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Property and GST Compliance Audits
Given the complexity surrounding GST compliance for property related businesses, property owners may increasingly find themselves under Tax Office scrutiny.
Property owners should take care when applying GST rules to their business transactions for the following reasons:
?X The application of GST rules to property transactions such as subdivisions and developments are very complex.
?X Property transactions are generally significant in value and are rarely identical, calling for the application of complex GST rules in a broad range of circumstances.
?X The property sector was greatly affected by the transitional rules for GST. Many long-term arrangements spanned the GST start date and disputes are arising as to when the tax becomes payable and by whom.
Please contact us for further details or planning opportunities.
Non-resident for Tax Purposes
In a recent Administrative Appeals Tribunal (AAT) decision, a teacher who took three years leave from her Australian employment to accompany her husband to Fiji, was held to be a non-resident of Australia for tax purposes.
Whilst overseas, the taxpayer received accrued long service leave payments, maintained an Australian bank account and returned to Australia on several occasions for holidays. The taxpayer??s home was sold and the family??s furniture and effects were put into storage.
The Tribunal found that the taxpayer had made a home overseas and was not an Australian resident despite her intention to return to Australia in due course.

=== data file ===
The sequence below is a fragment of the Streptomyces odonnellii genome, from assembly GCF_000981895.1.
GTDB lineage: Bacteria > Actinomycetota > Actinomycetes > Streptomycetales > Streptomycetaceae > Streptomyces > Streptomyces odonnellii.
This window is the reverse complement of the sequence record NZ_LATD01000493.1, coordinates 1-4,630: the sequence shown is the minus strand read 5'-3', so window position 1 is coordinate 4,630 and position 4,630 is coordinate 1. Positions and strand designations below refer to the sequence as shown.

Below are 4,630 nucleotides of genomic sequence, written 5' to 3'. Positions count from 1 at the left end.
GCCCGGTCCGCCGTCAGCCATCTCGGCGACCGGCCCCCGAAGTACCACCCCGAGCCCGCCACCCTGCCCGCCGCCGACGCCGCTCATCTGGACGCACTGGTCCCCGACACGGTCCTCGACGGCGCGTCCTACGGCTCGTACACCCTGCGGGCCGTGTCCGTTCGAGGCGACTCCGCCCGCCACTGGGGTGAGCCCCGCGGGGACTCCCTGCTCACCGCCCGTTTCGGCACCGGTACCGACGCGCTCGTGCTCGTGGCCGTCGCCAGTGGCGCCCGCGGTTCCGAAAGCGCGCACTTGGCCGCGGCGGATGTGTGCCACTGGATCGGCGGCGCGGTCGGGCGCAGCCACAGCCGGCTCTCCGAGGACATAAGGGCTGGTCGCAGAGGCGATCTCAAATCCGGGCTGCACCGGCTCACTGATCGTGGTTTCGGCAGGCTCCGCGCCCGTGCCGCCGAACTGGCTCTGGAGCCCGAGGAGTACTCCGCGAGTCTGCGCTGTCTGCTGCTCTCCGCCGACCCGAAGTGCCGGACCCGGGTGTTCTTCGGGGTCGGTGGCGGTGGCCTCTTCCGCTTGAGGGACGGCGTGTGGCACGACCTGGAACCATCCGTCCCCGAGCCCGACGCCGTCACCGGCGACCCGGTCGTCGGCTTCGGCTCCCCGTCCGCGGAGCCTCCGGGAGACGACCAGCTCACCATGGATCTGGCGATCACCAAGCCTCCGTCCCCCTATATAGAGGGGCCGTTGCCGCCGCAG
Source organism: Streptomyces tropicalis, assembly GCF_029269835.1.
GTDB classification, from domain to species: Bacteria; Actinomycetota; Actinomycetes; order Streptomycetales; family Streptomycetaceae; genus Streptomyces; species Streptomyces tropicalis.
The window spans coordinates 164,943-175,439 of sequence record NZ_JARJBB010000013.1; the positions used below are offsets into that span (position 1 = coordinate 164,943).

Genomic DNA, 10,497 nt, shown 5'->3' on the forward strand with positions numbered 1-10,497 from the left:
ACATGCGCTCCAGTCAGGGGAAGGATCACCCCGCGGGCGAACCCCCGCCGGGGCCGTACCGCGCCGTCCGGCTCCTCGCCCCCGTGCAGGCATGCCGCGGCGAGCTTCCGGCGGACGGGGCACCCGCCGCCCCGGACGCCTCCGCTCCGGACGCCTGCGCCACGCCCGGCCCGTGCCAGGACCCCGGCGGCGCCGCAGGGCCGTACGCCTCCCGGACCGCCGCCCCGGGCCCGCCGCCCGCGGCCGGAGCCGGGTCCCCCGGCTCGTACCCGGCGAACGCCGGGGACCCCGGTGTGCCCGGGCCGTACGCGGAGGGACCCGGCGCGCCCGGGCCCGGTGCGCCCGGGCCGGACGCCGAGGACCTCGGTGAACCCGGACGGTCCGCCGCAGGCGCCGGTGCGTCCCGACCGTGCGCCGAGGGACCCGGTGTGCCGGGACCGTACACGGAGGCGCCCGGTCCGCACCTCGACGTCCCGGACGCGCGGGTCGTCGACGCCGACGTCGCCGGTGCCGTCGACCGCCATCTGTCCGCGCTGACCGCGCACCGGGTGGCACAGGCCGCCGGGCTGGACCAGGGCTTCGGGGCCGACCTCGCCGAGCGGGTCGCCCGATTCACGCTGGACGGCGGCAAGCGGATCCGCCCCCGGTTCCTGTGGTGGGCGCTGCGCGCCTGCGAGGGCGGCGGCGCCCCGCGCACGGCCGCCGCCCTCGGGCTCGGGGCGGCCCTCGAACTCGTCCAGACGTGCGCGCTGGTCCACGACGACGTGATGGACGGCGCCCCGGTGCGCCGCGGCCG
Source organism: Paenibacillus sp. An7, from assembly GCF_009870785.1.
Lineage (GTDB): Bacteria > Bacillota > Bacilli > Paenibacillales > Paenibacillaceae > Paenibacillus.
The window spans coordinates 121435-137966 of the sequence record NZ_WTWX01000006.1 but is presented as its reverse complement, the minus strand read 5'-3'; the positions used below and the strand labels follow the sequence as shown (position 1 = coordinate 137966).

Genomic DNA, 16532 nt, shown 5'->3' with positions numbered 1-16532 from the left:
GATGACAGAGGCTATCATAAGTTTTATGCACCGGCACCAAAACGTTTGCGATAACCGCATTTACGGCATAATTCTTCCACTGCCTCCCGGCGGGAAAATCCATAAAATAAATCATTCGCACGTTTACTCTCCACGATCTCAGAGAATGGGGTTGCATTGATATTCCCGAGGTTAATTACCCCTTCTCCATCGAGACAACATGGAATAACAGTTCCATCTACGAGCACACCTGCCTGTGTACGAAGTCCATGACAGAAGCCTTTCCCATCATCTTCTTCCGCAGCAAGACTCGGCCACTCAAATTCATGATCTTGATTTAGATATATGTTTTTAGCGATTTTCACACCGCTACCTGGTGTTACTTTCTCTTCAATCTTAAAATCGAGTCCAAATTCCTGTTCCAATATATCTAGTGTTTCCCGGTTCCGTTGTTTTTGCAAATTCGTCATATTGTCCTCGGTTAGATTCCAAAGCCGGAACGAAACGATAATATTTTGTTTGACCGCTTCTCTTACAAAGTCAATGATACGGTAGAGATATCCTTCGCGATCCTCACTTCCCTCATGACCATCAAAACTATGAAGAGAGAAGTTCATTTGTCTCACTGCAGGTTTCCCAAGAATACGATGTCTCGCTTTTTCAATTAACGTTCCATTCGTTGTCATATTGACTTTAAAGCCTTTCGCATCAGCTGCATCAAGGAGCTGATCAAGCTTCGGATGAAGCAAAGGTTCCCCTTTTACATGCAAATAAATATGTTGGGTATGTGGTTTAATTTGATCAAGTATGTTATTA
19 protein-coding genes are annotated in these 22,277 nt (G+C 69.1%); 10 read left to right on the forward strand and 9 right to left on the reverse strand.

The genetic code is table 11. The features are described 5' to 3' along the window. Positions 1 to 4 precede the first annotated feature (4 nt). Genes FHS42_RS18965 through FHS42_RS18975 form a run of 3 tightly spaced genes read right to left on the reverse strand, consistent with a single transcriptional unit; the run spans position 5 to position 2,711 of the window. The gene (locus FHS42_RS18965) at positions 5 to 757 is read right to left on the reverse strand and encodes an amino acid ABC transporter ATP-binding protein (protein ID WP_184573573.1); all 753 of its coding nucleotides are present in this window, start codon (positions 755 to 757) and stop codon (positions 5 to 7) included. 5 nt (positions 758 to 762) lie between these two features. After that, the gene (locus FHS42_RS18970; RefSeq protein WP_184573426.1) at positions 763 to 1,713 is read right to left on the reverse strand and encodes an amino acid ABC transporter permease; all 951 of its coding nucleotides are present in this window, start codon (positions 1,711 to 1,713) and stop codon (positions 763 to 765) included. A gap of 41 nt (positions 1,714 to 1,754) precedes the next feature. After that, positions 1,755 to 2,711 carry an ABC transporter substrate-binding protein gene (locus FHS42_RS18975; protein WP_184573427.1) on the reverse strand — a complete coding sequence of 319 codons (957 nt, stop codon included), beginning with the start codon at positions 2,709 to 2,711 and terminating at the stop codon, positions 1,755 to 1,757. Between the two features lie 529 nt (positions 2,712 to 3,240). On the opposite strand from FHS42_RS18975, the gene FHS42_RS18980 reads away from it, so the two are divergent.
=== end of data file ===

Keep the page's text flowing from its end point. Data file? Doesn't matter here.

?? CAUTION: When departing Australia for an extended period of time, you may be treated as a non-resident for tax purposes. This may result in your foreign income being non-taxable in Australia, but any Australian income you derive during that period would be taxed at higher (non-resident) rates. Various capital gains tax issues may also arise.
82.5% Tax on Subsequent Dividends
A private company loan to a shareholder can be deemed to be a dividend in certain circumstances.
Where a deemed dividend arises, and the loan is ultimately repaid by the declaration of an actual franked dividend, tax can apply at an overall rate of up to 82.5%. This occurs because tax is paid on the company profit, then on the deemed dividend, and then on the actual franked dividend.
?? TIP: Take great care when making loans to shareholders. Also, avoid subsequent franked dividends to offset loans without very careful consideration.
Non-commercial Losses and Activities Carried on in Partnership
The Tax Office has issued a draft ruling dealing with the application of the non-commercial loss rules to businesses conducted through a partnership.
The non-commercial loss rules prevent individuals from offsetting losses from business activities against other assessable income, unless one of four business tests is satisfied. The loss is deferred and may be offset in a later year against profits from the same activity or, in certain circumstances, against other income.
The draft ruling provides that where an individual taxpayer carries on multiple business activities in partnership, they are required to identify their share of the assessable income and allowable deductions from each separate business activity.
Resulting losses on each separate business activity will be subject to the non-commercial loss rules, unless one of the business tests is satisfied for that activity.
?? CAUTION: Further complexity arises where an individual who conducts multiple partnership business activities also carries on a primary production or professional arts business.